Right message, right time
People are busy. They don’t have time to open your emails and thoughtfully mull over every word. But they’ll make time if your email talks about something they care about.
A winter promotion in the middle of summer will likely flop. But a last-minute shopping promotion the week before Christmas — now that’s going to get people’s attention. It’s what they’re already thinking about, when they’re thinking about it.
Clickable subject line
Your message can’t help anyone if they won’t open your email. To get your email opened, you need to create a clickable subject line.
How do you do that? Here are a few suggestions for creating clickable email subject lines:
- Keep it short and to-the-point
- Put their name in the subject line
- Mention the big problem you’re addressing in the email
- Create curiosity
- Make a promise
- Make them laugh
- As a question
Easy to read and scan
Once they open your email, you need to make it easy for them to read and respond. Use short sentences and short paragraphs. If you want something to stand out, bold it. Use buttons and design elements to draw attention to your call to action.
Always remember, your subscribers are busy. Respect their time, and they’ll give you more of it.
Strong call to action
Tell people what you want them to do when they finish reading your email: click a link, hit reply, or complete a task.
The CTA gives your campaign a purpose. It tells the recipient that there was a good reason for opening and reading your email. And that keeps them opening your emails in the future.
Email campaign examples
Now, let’s look at 13 types of emails that you can use to sell more knowledge products, support your customers, and grow your business.
1. Confirmation email campaign
A confirmation email is an automated email that’s sent to someone who completes a transaction with you. Transactions that should receive a confirmation include:
- Filling out a form to access a resource or freebie
- Signing up for a webinar or video recording
- Scheduling a strategy call
- Buying a product
Notice that each of these actions draws the user deeper into your sales pipeline. At all costs, you must build on that trust and deliver as promised.
One of the best ways to do that is with a confirmation email that includes the information, links, and login credentials they need to take their next step with you.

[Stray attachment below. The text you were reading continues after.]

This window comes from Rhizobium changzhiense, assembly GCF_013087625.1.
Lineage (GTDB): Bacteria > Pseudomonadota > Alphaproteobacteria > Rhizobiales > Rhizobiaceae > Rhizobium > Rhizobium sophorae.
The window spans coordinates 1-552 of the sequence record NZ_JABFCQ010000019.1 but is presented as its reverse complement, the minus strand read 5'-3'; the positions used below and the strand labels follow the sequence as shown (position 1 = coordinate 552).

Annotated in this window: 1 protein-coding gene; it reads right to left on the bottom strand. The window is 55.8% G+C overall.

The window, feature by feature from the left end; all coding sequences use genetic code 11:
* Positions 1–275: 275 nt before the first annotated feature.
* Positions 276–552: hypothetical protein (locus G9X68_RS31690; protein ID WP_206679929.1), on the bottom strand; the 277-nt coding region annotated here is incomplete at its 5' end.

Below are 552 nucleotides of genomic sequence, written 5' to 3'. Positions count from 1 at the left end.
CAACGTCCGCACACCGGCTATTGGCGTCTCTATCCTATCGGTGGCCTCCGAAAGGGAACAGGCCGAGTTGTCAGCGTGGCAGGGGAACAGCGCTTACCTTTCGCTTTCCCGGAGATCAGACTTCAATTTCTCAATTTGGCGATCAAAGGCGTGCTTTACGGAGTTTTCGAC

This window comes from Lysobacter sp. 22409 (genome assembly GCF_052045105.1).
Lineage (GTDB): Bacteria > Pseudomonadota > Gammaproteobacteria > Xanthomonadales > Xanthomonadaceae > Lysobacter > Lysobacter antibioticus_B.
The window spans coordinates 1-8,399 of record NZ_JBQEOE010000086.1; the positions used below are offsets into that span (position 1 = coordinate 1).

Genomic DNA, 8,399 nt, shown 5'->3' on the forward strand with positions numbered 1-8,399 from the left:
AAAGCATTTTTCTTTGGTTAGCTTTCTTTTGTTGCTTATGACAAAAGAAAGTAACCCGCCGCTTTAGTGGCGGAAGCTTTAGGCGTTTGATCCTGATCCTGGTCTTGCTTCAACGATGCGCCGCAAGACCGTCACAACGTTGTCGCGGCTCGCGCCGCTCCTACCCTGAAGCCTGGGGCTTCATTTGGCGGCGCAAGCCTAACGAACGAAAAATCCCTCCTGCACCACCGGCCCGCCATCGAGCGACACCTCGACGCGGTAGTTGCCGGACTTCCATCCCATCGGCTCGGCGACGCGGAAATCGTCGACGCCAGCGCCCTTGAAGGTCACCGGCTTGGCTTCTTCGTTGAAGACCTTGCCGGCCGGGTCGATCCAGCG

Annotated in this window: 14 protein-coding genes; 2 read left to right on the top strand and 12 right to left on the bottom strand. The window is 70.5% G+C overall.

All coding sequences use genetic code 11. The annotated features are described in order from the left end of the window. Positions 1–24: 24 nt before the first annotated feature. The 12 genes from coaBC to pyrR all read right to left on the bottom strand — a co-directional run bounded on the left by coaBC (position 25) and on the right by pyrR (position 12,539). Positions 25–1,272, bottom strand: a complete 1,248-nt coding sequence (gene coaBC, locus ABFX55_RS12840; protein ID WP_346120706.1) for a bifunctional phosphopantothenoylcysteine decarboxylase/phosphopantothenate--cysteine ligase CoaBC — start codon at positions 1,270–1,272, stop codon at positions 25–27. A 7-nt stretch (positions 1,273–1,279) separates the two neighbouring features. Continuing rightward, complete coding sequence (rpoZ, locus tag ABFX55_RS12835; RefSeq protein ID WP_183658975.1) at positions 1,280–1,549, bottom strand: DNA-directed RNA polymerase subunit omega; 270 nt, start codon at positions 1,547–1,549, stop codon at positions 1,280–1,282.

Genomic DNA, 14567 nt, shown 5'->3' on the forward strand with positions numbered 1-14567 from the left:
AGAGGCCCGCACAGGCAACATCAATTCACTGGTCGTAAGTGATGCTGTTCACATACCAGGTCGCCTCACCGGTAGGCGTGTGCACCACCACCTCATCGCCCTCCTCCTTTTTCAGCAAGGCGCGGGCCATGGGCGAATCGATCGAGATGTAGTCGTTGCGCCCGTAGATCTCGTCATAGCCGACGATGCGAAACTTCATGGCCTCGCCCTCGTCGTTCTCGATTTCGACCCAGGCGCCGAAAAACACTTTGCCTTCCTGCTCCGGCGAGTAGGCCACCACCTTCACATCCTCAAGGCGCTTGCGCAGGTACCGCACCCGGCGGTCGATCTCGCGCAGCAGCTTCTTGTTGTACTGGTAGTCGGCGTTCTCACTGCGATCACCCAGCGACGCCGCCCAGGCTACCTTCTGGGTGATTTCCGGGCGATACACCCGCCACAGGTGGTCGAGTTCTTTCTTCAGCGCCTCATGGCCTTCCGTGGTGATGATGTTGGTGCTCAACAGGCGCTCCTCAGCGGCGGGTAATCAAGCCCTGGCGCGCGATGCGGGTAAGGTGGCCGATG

For example, this confirmation email from Appsumo:
- Restates the title of the webinar
- Gives the date and time
- Includes the Zoom link
- Has a button to add the event to your calendar
Sometimes, there are no log-in credentials or links for you to share. Your subscriber has joined a list and wants to be sure you received their email address.
In this case, the confirmation email doesn’t need to be long. This example by Consulting.com shows how effective a short, no-frills email can be.
2. Welcome email campaign
When you walk into a local store, a clerk usually greets you, welcoming you to the store and offering to help you find what you’re looking for. A welcome email campaign does the same thing.
This is your first touch with someone who has joined your community, membership, or course. So you need to do a few things:
- Set expectations
- Build relationship
- Build trust
Here’s an example from a tech company that nailed their welcome email:
The subject line includes the user’s first name and welcomes them to the family. Putting the recipient’s name in the subject line has been proven to boost open rates. Adding the welcome message creates a warm, inclusive feeling that probably boosts the open rate even more.
This email makes a good template for any welcome email.
Start by thanking the user and restating your company’s long-term vision. This is your brand promise, and it should be stated repeatedly: on your website homepage, in your sales pages, and yes, in your welcome email as well. This is one of the ways you cement your value in your customers’ minds.
It’s especially important to do this now, immediately after a transaction. By restating your vision, you’re establishing that you’re still there for your customers, and you’re committed to delivering as promised. That builds trust and liking.
Next, tell people how to get started. Here’s where you’ll share login credentials, links, or next steps. I like that this email adds a button with a call to action. Even if the recipient is scanning your email, they’ll see that button.
Finally, end the email with some friendly housekeeping:
- What to expect
- How to get help
- Request a review
3. Onboarding email campaign